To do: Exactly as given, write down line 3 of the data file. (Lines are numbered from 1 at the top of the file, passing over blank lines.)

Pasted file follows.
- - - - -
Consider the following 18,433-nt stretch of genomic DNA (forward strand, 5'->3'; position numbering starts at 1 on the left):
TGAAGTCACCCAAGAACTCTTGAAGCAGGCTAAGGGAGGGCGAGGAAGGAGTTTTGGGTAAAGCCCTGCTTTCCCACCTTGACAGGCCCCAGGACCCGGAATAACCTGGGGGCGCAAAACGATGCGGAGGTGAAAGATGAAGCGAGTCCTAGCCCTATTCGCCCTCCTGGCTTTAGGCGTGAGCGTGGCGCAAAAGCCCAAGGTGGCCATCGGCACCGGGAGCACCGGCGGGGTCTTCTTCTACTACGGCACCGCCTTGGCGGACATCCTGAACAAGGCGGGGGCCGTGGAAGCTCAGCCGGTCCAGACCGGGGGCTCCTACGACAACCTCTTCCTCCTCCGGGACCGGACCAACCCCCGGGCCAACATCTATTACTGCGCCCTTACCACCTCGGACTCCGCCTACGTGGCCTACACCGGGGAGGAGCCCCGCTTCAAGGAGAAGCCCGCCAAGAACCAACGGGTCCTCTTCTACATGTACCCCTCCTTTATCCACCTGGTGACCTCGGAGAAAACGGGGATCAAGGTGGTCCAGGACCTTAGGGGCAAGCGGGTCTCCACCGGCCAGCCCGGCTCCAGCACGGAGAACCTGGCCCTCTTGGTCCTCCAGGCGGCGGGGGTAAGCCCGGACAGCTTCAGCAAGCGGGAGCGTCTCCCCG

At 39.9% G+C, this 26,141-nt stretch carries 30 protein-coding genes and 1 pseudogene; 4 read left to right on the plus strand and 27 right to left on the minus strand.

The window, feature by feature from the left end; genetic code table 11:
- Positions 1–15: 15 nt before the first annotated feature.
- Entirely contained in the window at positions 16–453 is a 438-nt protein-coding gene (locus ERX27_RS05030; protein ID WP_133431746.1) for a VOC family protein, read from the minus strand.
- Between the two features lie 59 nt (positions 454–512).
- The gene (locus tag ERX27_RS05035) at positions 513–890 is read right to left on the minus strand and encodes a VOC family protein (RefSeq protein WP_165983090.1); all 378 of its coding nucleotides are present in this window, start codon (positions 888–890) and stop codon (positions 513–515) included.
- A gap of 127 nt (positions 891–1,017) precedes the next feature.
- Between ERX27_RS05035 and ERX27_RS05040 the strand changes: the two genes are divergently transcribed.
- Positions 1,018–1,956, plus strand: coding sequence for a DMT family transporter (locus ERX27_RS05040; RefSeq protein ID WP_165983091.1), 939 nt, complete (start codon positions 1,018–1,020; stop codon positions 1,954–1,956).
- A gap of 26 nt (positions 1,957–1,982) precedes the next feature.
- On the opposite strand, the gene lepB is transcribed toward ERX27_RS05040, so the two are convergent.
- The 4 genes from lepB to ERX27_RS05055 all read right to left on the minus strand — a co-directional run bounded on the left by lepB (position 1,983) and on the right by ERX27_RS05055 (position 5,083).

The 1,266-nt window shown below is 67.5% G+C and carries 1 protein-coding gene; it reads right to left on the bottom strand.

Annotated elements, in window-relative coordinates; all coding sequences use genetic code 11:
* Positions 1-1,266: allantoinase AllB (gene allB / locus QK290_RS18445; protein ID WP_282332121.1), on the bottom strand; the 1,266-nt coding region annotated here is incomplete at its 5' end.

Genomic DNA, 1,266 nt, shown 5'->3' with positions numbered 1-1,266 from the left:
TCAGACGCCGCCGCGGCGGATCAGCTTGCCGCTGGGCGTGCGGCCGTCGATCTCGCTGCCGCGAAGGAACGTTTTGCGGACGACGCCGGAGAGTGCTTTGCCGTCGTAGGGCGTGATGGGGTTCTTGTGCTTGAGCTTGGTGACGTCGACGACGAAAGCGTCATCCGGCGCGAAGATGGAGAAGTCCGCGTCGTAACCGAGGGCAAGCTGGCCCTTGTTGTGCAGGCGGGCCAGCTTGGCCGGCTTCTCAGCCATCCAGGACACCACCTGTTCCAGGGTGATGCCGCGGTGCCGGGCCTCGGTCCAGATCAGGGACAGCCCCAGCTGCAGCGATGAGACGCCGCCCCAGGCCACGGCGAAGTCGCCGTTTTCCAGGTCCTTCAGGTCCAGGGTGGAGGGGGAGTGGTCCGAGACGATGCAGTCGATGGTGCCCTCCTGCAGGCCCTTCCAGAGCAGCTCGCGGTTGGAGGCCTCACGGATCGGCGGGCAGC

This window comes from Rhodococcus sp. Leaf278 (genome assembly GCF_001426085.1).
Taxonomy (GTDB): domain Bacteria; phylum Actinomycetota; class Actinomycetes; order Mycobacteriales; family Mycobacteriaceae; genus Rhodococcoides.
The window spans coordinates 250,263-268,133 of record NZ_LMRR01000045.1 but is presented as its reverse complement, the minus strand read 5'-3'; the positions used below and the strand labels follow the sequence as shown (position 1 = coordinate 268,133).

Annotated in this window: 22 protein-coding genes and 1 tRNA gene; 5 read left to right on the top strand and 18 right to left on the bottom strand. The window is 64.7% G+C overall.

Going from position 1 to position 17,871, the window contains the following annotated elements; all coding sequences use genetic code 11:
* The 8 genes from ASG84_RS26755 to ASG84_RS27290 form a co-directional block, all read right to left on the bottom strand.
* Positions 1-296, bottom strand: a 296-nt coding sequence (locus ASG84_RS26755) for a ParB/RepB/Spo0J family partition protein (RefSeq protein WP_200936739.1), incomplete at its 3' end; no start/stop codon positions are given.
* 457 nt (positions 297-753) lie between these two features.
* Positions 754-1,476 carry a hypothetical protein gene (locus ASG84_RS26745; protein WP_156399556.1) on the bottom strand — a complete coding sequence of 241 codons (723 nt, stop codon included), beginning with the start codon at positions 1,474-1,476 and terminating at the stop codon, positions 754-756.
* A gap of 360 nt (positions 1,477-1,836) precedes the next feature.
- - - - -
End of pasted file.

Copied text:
At 39.9% G+C, this 26,141-nt stretch carries 30 protein-coding genes and 1 pseudogene; 4 read left to right on the plus strand and 27 right to left on the minus strand.